Tarangire National Park
The park has an area of 2,600 square kilometers, is crossed by the river of the same name and inside is Lake Burunge. The river is fundamental for fauna as a source of water during the dry seasons, when you can see a small migration that goes there to drink. These seasons are also the best time to go on a safari because it is easier to spot wildlife.
Tarangire is famous for elephants and baobabs, which are present in large numbers. Giants of the savannah that characterize a rather extreme environment, given that the temperatures here are always quite high. Pythons are also numerous, but more difficult to see because they are shy, like all snakes. After a large meal and during digestion, they may remain on the high branches of trees.
The distance from Arusha to Tarangire is approximately 120 kilometers and this park can be a good starting point for a safari in the wonders of the northern circuit.
NGORONGORO CONSERVATION AREA
The first stop, once you have crossed the entrance gate of this fantastic crater, is the Crater ViewPoint which overlooks the caldera from the crown of the Rim and which arouses incredible sensations.
The history of this crater is unique on the planet. . Millions of years ago the place was home to some volcanoes which, following a huge explosion, collapsed on themselves forming the calderas that we can admire today with their incredible fauna. The highest part, the Rim, reaches an altitude of 3,100 meters. The eastern part is covered by forest, while the western part has shrubby vegetation.
The Ngorongoro caldera has yellow acacia forests, such as the Lerai forest, near Lake Magadi, in the center of the crater. Ngorongoro is not a national park, but a conservation area and includes two other smaller calderas: Olmoti and Empakaai. The fauna is amazing: all the big five (lion, elephant, buffalo, leopard and some black rhino), ungulates, birds, hyenas and many others. The Maasai have their ancestral land in this territory and it is possible to see them grazing their herds.
It is also possible to visit a boma to see up close the lifestyle of this tribe, the only one authorized to live in these lands.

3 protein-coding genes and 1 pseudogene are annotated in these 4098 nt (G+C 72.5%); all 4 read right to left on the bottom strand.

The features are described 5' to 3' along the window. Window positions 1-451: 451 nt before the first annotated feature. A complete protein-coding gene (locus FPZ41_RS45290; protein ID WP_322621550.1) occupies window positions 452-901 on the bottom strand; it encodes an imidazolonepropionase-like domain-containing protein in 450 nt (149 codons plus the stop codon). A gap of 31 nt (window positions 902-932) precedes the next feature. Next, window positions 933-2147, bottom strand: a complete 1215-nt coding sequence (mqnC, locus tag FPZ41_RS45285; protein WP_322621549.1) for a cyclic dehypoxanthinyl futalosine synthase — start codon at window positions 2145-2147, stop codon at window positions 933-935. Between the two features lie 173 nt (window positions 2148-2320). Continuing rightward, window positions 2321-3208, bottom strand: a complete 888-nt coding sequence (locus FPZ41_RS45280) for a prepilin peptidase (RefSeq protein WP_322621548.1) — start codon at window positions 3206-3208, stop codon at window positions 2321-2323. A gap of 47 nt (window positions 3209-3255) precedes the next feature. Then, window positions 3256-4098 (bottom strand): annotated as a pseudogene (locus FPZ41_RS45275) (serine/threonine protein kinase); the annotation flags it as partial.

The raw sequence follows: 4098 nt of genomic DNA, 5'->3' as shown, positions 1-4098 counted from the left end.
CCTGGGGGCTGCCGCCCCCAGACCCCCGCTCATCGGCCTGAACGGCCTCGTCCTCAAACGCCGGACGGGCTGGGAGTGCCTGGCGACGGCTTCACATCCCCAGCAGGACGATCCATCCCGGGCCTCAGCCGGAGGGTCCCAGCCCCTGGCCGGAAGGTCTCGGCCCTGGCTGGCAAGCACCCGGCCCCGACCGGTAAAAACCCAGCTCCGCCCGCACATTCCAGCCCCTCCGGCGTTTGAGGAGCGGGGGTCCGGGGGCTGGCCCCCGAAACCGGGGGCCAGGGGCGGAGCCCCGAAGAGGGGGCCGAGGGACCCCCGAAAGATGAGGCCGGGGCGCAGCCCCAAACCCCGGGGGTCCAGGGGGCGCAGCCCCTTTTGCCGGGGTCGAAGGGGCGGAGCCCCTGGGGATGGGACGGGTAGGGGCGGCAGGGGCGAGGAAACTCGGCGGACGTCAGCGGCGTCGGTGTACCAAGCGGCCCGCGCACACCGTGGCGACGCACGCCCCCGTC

Serengeti Park is one of the most famous parks in the world. . Filmed in hundreds of documentaries, it is the flagship of Tanzania, the icon of what this extraordinary country can offer in terms of wild nature. It is 335 km from Arusha and the natural border with Kenya. It has a surface area of 14,763 square kilometers and it is included among the UNESCO World Heritage Sites.
In addition to hosting an impressive quantity of flora and fauna within it, it is the last witness on earth of the Great Migration of ungulates who, in their millions, move in search of water and pastures during their respective dry seasons. To the west between May and June with the passage of the Grumeti river and to the north, between August and October, in a remote and very wild area, the famous crossings of the Mara river occur, infested with ferocious crocodiles. The name of the park comes from a word in Maa language, the language of the Maasai, siringet, which means ‘infinite plain’, to underline the immensity of the place. The Serengeti has a very high concentration of mammals, more than 300 species of plants and 500 species of birds.
It is traditionally divided into 4 areas: the North, the Seronera Valley, the Western Corridor and the South. There are two main rivers that cross it: the Grumeti and the Mara, both witnesses of Migration.
Among the most numerous plants are yellow acacias, umbrella acacias and sausage trees. Lions and leopards are present in quantity. It is very difficult to spot a black rhino, but some specimens are still there. Splendid animals, shy, but very characteristic of the savannah environment.
Hot air balloon safaris are very popular. An hour at dawn to fly over the plains at 1,000 meters above sea level and then descend to a low altitude to allow a unique view of the animals. The trip ends with breakfast under the shade of an acacia. Another feature of the park are the Kopjes, enormous blocks of granite smoothed by the elements scattered almost everywhere and often used by lions to rest between one hunt and another. A group of these kopjes are actually called Simba Kopjes because ‘simba’ is the Swahili word for lion.
This park, which is 130 km from Arusha, can be reached from the village of Mto Wa Mbu, which in Swahili means ‘river of mosquitoes’. It has a surface area of 360 square kilometres, mostly covered by the lake and is very rich in fauna, although more difficult to see than in other parks as it is covered by a dense forest fed by underground springs.
These springs also help the growth of many plant species including, to name just a few, mahogany, ficus and tamarind. In some areas of the park there are also hot springs where flamingos that do not suffer from high temperatures can be found.
The curiosity of this park are the so-called arboreal lions. They are so called because they have the habit of climbing onto the branches of umbrella-shaped acacias in search of fresh air and to free themselves from the parasites that attack them at ground level, activating a behavior that is not exactly usual for this feline.
A small jewel half an hour from the city of Arusha which contains many ecosystems: the rainforest with the characteristic blue monkey and the black and white fringed colobus, the Ngurdoto Crater and the savannah where herbivores and ungulates can be found. The lion is completely absent.
The Momella lakes are home to enormous flocks of pink flamingos and the whole park is dominated by Mount Meru, a very characteristic dormant volcano, often used as training for then climbing Mount Kilimanjaro.
In addition to photographic safaris, possible activities in the park are canoeing and walking safaris in the company of a ranger.